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October 2008
Sparkling Success
By Ellison Clary

    It’s a retail formula that works for cars and groceries and myriad other products, but you don’t associate it with diamonds. Yet one Charlotte jeweler has set itself apart with high volume and low margin.

    Numbers show people like it. From its 6,000-square-foot showroom on Sharon Road across from SouthPark Mall, Diamonds Direct plans to sell more than $30 million in diamonds and diamond jewelry in 2008. For 2007, Diamonds Direct logged nearly 8,000 sales.

     Such sparkling success results from adhering to the formula, says Itay Berger, vice president and part owner of Diamonds Direct.

     “We focus on being a diamond powerhouse and on what we do best, the bridal business,” Berger adds.

     Typically, a Diamonds Direct sales person helps a couple pick a diamond, then select an engagement ring, and finally, decide on wedding bands. And he or she dispenses a healthy dose of customer service, a Berger point of emphasis, while dealing in these three items that make up 70 percent of the firm’s business.

     Berger insists that his sales people seriously consult with customers as they browse the $15 million inventory—which includes $10 million in loose stones—with an eye for what is truly best for them. If that means advocating a $5,000 engagement ring over one that costs $9,000, so be it, Berger says.

Customer Care

     “If you’re not ready to work hard for the customer and have fun, you don’t belong here,” Berger says.

      One of the most successful of his 25 full-time sales people is a person who started as a receptionist. “She knew zero about diamonds,” he smiles. “But she had the heart, she wanted to learn, she had the spirit and the attitude.”

      Most of the Diamonds Direct sales force has worked at other jewelers and, even though they make a salary rather than a commission, they often earn nearly double what they were accustomed to. Berger says volume sales make that possible.

Along with price, Diamonds Direct’s selection is also impressive.

     “When you have over 100 stones at one carat,” Berger explains, “you can show the customer 10 and he can understand if he wants to go up in the color and down in clarity, or if he wants to go down in both and go up in size. Maybe he wants to go smaller but he wants the highest quality he can get.”

     His sales people prove their price is right, Berger says, by explaining the industry’s wholesale sheet—the Rapaport Diamond Report. “No other jeweler will show it to you,” Berger says.

     Most Diamonds Direct customers save 30 percent to 40 percent on what they buy, he adds, and they benefit from the work of the shop’s four master jewelers. These craftsmen build the designer settings for the precious stones and create other pieces such as bracelets and pendants.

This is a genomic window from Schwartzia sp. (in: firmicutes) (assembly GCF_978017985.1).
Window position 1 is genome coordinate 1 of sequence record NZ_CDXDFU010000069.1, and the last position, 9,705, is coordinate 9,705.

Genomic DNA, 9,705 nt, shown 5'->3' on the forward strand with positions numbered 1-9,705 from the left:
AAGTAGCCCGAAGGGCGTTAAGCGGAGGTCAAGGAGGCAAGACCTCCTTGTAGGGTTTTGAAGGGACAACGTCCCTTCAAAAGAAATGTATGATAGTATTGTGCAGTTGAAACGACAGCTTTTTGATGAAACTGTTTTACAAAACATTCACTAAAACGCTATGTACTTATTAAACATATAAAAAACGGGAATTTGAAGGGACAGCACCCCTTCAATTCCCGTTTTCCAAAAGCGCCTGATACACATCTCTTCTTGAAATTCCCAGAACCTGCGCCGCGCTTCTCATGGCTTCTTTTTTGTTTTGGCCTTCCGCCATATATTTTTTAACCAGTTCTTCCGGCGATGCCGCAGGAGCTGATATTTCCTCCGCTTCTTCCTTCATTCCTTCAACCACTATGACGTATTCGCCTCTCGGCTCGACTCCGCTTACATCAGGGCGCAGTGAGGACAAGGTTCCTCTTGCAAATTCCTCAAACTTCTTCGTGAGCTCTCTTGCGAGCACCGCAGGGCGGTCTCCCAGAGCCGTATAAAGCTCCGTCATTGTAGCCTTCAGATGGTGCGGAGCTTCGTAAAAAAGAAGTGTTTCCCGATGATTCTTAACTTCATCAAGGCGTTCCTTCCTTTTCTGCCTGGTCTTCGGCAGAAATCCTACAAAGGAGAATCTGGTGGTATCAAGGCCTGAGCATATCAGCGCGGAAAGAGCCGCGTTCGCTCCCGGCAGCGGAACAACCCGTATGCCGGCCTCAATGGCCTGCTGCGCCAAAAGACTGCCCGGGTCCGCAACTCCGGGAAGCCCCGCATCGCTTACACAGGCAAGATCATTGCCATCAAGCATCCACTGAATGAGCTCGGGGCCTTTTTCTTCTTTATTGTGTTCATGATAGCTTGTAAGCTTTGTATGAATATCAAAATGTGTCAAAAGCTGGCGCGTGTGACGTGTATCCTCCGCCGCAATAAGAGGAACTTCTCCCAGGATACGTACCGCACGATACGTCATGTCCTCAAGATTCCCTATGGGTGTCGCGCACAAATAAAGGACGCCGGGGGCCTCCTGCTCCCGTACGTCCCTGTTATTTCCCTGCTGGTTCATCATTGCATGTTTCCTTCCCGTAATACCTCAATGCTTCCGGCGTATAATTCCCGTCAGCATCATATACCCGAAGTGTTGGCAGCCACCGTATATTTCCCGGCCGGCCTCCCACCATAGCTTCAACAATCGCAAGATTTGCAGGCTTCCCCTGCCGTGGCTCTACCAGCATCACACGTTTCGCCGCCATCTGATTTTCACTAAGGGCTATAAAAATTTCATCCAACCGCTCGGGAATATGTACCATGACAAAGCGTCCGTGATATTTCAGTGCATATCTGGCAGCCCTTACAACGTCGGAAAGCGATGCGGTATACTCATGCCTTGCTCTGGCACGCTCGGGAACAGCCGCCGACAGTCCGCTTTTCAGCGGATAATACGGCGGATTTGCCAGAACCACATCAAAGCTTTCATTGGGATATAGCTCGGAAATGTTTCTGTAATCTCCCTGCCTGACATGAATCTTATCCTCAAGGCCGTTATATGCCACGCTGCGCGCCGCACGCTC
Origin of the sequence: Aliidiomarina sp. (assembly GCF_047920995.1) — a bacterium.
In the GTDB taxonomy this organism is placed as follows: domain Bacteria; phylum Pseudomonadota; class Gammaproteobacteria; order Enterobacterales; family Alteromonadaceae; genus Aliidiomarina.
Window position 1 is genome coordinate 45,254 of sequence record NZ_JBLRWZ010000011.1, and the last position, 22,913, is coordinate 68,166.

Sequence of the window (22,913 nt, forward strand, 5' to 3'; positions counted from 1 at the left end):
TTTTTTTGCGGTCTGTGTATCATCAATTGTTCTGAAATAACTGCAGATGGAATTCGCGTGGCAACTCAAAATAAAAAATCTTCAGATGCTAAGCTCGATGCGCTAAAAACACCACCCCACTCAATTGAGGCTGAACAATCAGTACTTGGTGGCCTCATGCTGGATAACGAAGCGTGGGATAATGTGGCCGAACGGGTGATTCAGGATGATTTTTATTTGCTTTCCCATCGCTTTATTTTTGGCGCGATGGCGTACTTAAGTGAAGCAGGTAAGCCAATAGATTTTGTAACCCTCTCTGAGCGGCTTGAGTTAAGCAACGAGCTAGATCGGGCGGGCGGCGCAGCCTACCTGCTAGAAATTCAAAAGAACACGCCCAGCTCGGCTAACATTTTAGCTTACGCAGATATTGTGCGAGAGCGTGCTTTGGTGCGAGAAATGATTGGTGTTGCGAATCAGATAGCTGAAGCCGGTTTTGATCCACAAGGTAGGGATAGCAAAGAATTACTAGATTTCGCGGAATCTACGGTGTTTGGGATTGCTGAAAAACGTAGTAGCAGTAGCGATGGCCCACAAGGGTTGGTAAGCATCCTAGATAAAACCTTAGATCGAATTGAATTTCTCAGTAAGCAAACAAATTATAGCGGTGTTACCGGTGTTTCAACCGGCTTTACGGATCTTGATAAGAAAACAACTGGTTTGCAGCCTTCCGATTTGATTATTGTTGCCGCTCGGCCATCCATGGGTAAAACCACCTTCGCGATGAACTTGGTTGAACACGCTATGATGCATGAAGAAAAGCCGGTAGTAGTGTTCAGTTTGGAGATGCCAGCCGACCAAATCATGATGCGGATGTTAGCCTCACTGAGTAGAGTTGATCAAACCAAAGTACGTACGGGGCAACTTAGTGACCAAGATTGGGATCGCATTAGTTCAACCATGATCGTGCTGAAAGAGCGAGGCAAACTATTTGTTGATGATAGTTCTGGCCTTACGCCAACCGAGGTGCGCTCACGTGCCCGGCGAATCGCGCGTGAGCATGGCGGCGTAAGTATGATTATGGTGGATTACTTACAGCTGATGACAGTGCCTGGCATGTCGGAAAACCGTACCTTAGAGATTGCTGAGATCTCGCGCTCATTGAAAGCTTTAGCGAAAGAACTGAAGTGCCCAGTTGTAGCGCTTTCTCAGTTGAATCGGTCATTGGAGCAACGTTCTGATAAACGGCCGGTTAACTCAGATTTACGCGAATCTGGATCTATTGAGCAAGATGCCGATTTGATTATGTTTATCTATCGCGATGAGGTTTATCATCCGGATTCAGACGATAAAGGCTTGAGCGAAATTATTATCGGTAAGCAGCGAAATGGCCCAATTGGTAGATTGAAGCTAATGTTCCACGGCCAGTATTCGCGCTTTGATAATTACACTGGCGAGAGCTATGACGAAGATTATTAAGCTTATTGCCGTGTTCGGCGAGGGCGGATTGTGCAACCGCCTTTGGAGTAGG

“Anything we do in the shop is free,” Berger says. “Service, repairs, sizing, cleaning, resizing. If you bought a ring here seven years ago and one of the tiny diamonds fell from the setting, we replace it at no charge.”

     “Our guarantee is second to none,” Berger says. “If we sold you a piece, we will stand behind it 100 percent. If something happens and it’s not right for you, you are not going to be stuck with it. We will just take it back and give full credit. It’s the right thing to do.”

     That builds referrals, which Berger values higher than the $1.5 million on advertising Diamonds Direct does annually on radio and in magazines.

     “A happy customer who is a walking billboard for us means the world to me,” he says earnestly. “A happy customer will tell 10 people. An unhappy customer will tell 30 people.”


All Facets of the Marketplace

     A Charlotte diamond buying trend is more couples shopping together. Usually, the prospective groom returns alone. “The lady narrows it down for him,” Berger says. “But she gets a surprise, because he still makes the final decision.”

     Another trend is women buying for themselves—often big pieces. “We see it in the second marriage or ladies who are single and want to spoil themselves,” he says.

     The biggest stones Diamonds Direct has sold since Berger came to town were a 22-carat square emerald and two diamond rings, both over 10 carats. The most expensive sale he’s seen was $500,000, although that was for  several items.

     So if the high-volume, low-price formula works so well, why don’t the other hundreds of jewelers in the yellow pages also use it?

     “The simple answer is they can’t,” Berger explains. More than half the diamonds sold in the United States come from Israel. Diamonds Direct is owned by Arabov Group Ltd., an Israeli firm operating in a Tel Aviv suburb.

     The Arabov Group started over 60 years ago as a small diamond cutter and has evolved into a world-renowned force in the diamond industry. Berger is a minority partner with owners Alon and Doron Arabov.

     The Arabovs belong to the Israeli Diamond Exchange, which counts only a few more than 2,000 members. Their company maintains crews near Siberian mines that supply rough stones. It keeps other employees in Israel. In both countries, the firm cuts its own diamonds.

     “It is a big advantage in the diamond industry when you control both ends, the mines and the retail,” says Berger, who travels to Israel several times a year to personally select stones for Diamonds Direct.

     “I will probably buy $5 million in diamonds just for the season,” Berger says, explaining that the busiest season lasts from Thanksgiving until Christmas. A traditional diamond store will turn 40 percent of its revenue in that month. Yet Diamonds Direct counted just 22 percent of its 2007 sales during the holidays.